Corn snakes are slender with a length of 24 to 72 inches (61 to 182 cm). They are usually orange or brownish-yellow, with large, black-edged red blotches down the middle of the back. On the belly are alternating rows of black and white marks, resembling a checkerboard pattern.
Considerable variation occurs in the coloration and patterns of individual snakes, depending on the age of the snake and the region of the country in which it is found.
They climb trees and enter abandoned buildings in search of prey. However, they are very secretive and spend most of their time underground prowling through rodent burrows. They also often hide under loose bark and beneath logs, rocks, and other debris during the day.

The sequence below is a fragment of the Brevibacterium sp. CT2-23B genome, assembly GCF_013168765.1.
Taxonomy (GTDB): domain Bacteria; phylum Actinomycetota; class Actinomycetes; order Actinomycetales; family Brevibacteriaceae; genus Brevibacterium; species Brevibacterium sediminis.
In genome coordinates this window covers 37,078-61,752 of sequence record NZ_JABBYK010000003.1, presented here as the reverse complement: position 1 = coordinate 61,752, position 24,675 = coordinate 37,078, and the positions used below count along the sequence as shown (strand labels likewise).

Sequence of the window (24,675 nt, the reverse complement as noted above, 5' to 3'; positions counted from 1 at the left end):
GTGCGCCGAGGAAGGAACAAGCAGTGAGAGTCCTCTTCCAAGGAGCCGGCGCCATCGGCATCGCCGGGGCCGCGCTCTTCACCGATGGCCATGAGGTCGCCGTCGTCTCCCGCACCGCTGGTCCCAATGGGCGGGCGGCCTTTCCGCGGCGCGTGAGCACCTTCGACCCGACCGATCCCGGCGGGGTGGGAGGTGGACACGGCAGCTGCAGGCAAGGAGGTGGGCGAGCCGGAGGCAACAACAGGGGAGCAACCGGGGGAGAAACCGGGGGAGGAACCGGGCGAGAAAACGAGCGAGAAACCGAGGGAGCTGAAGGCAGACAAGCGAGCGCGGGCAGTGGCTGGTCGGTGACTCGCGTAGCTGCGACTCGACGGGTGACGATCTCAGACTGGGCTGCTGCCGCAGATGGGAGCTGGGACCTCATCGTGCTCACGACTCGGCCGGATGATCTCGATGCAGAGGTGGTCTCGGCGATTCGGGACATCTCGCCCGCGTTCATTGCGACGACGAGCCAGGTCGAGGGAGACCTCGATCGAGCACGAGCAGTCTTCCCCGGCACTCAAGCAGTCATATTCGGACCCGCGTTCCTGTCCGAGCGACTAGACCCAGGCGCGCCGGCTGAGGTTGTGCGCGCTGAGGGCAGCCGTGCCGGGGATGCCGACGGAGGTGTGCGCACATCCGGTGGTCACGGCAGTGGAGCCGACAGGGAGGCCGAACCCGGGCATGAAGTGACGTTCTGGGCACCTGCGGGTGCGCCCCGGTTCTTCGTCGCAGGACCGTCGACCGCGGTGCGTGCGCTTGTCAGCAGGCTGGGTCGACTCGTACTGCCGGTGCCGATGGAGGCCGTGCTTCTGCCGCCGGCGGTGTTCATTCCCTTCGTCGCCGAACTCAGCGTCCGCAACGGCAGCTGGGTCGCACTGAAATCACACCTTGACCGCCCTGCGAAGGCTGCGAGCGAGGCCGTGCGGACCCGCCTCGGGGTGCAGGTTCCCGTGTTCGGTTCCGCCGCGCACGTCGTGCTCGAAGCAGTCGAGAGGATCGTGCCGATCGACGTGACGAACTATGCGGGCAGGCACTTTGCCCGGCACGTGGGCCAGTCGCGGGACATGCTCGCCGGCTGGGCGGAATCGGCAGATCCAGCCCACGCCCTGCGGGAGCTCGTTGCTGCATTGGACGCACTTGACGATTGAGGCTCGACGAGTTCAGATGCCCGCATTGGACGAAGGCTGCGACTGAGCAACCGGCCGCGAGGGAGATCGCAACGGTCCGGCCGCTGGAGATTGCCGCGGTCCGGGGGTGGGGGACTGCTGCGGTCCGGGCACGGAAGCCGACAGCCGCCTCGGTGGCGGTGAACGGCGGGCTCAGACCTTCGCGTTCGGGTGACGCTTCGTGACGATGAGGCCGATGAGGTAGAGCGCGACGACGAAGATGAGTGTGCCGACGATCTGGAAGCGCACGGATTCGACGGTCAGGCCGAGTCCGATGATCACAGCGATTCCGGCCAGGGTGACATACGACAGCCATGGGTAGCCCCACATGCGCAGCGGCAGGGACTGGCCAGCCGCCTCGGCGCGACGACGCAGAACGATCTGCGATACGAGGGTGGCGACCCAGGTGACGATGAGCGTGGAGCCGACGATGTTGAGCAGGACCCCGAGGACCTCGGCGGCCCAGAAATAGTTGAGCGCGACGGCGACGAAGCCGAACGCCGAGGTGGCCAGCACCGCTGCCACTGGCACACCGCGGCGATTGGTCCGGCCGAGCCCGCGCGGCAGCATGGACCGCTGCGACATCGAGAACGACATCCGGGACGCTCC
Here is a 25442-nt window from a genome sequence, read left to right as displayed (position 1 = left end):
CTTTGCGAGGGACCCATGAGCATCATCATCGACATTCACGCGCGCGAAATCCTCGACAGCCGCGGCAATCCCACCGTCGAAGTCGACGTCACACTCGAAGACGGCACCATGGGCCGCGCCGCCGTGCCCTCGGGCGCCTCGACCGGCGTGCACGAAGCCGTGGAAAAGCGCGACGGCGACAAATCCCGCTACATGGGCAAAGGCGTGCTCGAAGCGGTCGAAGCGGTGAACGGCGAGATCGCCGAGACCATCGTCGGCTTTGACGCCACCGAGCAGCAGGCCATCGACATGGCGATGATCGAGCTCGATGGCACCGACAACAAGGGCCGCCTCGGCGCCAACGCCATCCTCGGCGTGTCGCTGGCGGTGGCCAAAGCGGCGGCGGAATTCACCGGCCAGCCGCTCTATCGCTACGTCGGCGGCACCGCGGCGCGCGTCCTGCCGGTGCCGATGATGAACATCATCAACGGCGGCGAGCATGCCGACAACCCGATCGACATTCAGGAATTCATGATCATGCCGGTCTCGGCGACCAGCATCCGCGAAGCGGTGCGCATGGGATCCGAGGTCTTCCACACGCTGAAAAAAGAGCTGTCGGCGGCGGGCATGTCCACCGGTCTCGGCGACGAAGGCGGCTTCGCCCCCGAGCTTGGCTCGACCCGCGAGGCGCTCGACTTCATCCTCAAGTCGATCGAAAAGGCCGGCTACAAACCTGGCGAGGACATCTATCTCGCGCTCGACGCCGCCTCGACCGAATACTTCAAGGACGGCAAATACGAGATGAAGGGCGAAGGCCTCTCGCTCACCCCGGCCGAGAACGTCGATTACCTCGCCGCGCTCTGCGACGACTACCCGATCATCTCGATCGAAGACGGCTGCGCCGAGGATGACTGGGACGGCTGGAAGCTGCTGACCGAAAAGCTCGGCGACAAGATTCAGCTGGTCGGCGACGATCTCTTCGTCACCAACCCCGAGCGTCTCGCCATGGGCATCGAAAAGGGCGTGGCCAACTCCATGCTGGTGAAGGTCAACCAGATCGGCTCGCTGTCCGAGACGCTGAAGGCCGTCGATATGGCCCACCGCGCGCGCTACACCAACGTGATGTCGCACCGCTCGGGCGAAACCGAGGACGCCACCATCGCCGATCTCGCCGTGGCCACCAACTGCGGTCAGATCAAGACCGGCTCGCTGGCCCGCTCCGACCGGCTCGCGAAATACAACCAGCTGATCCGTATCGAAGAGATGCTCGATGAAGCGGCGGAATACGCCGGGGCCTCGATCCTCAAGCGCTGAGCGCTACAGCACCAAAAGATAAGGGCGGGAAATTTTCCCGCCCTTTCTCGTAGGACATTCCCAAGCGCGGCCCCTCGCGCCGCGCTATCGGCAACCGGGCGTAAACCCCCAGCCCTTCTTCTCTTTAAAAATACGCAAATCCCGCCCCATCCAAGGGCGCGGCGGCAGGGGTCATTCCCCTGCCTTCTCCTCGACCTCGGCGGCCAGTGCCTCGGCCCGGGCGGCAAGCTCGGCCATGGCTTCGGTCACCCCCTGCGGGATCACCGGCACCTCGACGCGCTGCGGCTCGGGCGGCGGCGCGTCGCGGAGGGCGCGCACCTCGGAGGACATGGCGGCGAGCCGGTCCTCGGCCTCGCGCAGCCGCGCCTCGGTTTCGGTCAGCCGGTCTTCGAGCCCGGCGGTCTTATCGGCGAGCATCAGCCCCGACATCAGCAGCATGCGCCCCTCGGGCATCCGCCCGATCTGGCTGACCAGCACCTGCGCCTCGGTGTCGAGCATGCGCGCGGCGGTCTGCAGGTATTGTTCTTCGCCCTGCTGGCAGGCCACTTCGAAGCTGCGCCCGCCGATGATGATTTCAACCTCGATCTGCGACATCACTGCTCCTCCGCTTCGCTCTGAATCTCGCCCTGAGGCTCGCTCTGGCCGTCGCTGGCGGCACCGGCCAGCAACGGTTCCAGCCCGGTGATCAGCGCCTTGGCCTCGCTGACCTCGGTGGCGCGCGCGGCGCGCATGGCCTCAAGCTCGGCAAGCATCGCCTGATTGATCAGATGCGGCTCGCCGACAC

Corn snakes are found in the eastern United States from southern New Jersey south through Florida, west into Louisiana and parts of Kentucky. However, corn snakes are most abundant in Florida and the southeastern U.S.
Corn Snakes are often mistaken for the venomous Copperhead and killed by people. The Corn Snake is harmless and an excellent species to have around for control of rats and mice.